IRCC aims to have a less than 50% backlog across all lines of business by the end of March 2023. To help meet this goal, the department began the transition towards 100% digital applications for most permanent resident programs on September 23, with accommodations made for those who are unable to apply online.
This transition also includes citizenship applications, which are now 100% online for all applicants over the age of 18. IRCC is aiming to make all citizenship applications digital by the end of this year, including those for minors under 18.
© CIC News All Rights Reserved. Visit CanadaVisa.com to discover your Canadian immigration options.
Canada Premiers to hold virtual news conference on struggling children’s hospitals
Hospitals across the country have been cancelling some surgeries and appointments as they redirect staff amid an increase in pediatric patients.
Admissions are surging under a triple-threat of respiratory syncytial virus, influenza and COVID-19 at a time when the health-care system is grappling with record numbers of job vacancies.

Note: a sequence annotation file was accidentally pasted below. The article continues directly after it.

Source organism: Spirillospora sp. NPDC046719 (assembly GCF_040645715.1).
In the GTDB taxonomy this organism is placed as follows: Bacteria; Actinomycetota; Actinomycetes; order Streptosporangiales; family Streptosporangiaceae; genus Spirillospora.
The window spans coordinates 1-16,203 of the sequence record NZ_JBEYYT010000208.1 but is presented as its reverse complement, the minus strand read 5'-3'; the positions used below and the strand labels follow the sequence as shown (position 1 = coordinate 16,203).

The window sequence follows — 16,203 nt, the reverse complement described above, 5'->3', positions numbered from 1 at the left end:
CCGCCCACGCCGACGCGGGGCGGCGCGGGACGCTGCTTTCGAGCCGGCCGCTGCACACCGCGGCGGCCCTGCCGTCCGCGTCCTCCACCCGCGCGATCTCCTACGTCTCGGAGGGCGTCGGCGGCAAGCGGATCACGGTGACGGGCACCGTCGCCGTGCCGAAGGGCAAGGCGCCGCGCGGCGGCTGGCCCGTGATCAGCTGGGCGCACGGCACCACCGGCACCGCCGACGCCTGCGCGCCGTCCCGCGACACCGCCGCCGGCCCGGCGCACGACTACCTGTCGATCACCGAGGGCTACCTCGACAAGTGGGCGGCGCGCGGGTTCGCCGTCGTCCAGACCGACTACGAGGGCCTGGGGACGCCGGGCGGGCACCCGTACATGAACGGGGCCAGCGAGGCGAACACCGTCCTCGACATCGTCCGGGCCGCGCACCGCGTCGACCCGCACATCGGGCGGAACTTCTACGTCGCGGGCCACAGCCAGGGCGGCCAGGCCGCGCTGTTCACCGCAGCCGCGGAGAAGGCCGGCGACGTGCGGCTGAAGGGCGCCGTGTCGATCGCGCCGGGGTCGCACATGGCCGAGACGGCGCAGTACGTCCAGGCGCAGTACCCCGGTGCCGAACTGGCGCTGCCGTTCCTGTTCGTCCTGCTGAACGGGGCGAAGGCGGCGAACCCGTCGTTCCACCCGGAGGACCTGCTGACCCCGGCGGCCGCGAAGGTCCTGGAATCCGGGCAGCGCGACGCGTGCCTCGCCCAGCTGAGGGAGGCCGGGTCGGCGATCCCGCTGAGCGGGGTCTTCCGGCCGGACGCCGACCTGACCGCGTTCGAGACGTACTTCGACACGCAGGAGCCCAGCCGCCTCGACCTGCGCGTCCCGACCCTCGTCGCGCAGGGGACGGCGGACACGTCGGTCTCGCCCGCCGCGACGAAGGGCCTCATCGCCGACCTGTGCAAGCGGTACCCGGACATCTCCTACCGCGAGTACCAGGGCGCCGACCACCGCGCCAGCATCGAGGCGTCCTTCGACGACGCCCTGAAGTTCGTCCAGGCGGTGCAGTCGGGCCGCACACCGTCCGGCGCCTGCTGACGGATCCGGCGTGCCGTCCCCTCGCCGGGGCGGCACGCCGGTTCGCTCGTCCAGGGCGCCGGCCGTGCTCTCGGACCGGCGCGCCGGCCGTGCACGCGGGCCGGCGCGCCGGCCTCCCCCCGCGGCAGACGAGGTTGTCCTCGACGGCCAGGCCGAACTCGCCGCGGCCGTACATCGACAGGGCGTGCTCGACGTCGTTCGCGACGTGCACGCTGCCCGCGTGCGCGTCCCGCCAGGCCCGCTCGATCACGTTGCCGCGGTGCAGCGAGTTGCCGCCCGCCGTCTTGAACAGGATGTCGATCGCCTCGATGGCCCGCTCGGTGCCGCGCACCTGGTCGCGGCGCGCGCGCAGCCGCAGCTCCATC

In Ottawa, two teams of Canadian Red Cross personnel are working rotating overnight shifts at the Children’s Hospital of Eastern Ontario in support of its clinical-care team, while some patients have been redirected to adult health-care facilities.
A pediatric hospice in Calgary has been temporarily closed as staff are diverted to a children’s hospital.
Members of the Alberta Medical Association have sent a letter to the province’s acting chief medical officer of health calling for stronger public health measures to prevent the spread of the illnesses, including increasing public messaging about the safety of vaccines, encouraging flu and COVID-19 vaccines, and temporarily requiring masks in schools.
This report by The Canadian Press was first published Dec. 9, 2022.